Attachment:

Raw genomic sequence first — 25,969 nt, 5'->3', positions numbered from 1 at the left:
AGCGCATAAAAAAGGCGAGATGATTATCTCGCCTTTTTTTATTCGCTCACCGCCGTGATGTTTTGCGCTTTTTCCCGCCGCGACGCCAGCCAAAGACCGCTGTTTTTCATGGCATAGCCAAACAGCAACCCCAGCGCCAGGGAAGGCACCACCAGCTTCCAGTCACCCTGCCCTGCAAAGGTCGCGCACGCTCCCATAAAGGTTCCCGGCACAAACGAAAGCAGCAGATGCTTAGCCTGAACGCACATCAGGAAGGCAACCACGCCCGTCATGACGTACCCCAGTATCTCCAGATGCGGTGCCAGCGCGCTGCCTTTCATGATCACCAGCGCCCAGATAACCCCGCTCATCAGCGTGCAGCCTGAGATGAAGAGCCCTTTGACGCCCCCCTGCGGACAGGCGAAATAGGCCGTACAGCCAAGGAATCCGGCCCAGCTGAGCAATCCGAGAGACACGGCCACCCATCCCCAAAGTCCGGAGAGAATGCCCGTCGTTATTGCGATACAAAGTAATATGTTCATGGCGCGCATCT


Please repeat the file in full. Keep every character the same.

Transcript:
Raw genomic sequence first — 25,969 nt, 5'->3', positions numbered from 1 at the left:
AGCGCATAAAAAAGGCGAGATGATTATCTCGCCTTTTTTTATTCGCTCACCGCCGTGATGTTTTGCGCTTTTTCCCGCCGCGACGCCAGCCAAAGACCGCTGTTTTTCATGGCATAGCCAAACAGCAACCCCAGCGCCAGGGAAGGCACCACCAGCTTCCAGTCACCCTGCCCTGCAAAGGTCGCGCACGCTCCCATAAAGGTTCCCGGCACAAACGAAAGCAGCAGATGCTTAGCCTGAACGCACATCAGGAAGGCAACCACGCCCGTCATGACGTACCCCAGTATCTCCAGATGCGGTGCCAGCGCGCTGCCTTTCATGATCACCAGCGCCCAGATAACCCCGCTCATCAGCGTGCAGCCTGAGATGAAGAGCCCTTTGACGCCCCCCTGCGGACAGGCGAAATAGGCCGTACAGCCAAGGAATCCGGCCCAGCTGAGCAATCCGAGAGACACGGCCACCCATCCCCAAAGTCCGGAGAGAATGCCCGTCGTTATTGCGATACAAAGTAATATGTTCATGGCGCGCATCT